Marginal zone lymphomas are low grade lymphoma that are believed to arise from the lymphocytes of the marginal zone of lymphoid follicles. The marginal zone lies outside the mantle zone. It is most developed in the spleen. Marginal zone lymphomas comprises about 5–17% of all lymphomas.
Marginal Zone lymphomas are of three types:
- Splenic marginal zone B cell lymphoma: Marginal
- Extranodal marginal zone B cell lymphoma of mucosa associated lymphoid tissue (MALT) type
- Nodal marginal zone B cell lymphoma
The three types of marginal zone lymphoma are distinct in terms of etiology clinical presentation and treatment but share several common features. These include
- They have a similar phenotype
- Positive for CD19, CD20, and CD22,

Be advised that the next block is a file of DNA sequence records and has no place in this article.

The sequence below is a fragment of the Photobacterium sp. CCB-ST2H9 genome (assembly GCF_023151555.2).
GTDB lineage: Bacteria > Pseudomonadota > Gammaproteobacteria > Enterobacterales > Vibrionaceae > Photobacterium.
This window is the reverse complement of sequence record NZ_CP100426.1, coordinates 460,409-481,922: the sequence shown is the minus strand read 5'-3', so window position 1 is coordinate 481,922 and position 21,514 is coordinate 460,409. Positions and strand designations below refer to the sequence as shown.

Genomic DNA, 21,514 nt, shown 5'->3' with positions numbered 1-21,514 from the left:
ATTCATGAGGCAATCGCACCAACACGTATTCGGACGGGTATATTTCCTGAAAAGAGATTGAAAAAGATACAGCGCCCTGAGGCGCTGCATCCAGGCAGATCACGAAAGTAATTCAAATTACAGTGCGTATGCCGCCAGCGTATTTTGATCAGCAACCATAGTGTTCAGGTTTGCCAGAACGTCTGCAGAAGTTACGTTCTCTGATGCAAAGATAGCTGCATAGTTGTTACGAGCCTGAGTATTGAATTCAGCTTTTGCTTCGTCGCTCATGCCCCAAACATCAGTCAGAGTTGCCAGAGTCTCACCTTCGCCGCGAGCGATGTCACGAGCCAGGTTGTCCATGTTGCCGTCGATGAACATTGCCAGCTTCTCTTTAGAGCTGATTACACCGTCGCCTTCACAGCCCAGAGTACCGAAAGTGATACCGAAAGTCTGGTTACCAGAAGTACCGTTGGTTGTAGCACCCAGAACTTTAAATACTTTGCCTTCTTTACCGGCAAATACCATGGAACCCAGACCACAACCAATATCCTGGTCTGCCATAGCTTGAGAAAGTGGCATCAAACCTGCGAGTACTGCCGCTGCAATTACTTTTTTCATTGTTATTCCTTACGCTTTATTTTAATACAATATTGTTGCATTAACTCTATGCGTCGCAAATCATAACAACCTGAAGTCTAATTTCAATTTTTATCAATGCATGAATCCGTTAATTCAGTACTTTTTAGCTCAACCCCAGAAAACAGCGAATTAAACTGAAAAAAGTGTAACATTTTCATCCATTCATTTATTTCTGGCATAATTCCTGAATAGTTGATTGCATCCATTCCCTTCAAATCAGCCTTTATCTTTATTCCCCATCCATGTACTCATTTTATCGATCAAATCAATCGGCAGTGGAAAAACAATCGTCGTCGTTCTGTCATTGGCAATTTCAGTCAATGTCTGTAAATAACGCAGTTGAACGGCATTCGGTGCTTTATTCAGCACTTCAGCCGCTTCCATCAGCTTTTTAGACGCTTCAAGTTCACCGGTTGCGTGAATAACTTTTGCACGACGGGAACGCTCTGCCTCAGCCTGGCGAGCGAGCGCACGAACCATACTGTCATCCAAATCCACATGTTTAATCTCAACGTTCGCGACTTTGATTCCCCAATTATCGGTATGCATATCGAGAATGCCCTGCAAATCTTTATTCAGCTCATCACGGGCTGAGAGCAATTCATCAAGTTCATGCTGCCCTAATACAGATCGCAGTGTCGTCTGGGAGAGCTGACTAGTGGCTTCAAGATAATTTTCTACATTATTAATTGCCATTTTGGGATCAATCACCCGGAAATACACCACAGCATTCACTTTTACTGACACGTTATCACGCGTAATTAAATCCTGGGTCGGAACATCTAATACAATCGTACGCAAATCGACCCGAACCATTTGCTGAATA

- Negative for cyclin D1, CD5, CD10, and usually CD23
- Relation to infection and inflammations:
- Helicobacter pylori is implicates in gastric MALT,
- Chlamydophila psittaci in lymphoma of the ocular adnexa,
- Borrelia burgdorferi in cutaneous marginal zone lymphoma in Europe but not in the US and Asia.
- Campylobacter jejune in alpha heavy chain disease that is a form of the small intestine MALT lymphomas,
- Mycobacterium spp. For the MALT of the bronchus,
- Hepatitis C virus (HCV) for splenic and nodal MZL.
- Hashimoto thyroiditis
- Sjogeren’s syndrome Sjogren Syndrome (SS) display a 1000-fold increased risk of developing a MALT lymphoma
- Response to antibioitics
- Gastric MALT responds to anti H. pylori treatment
- Occular marginal zone lymphomas respons to doxycycline therapy in patients in whom C psittaci is detected in the biopsy specimen.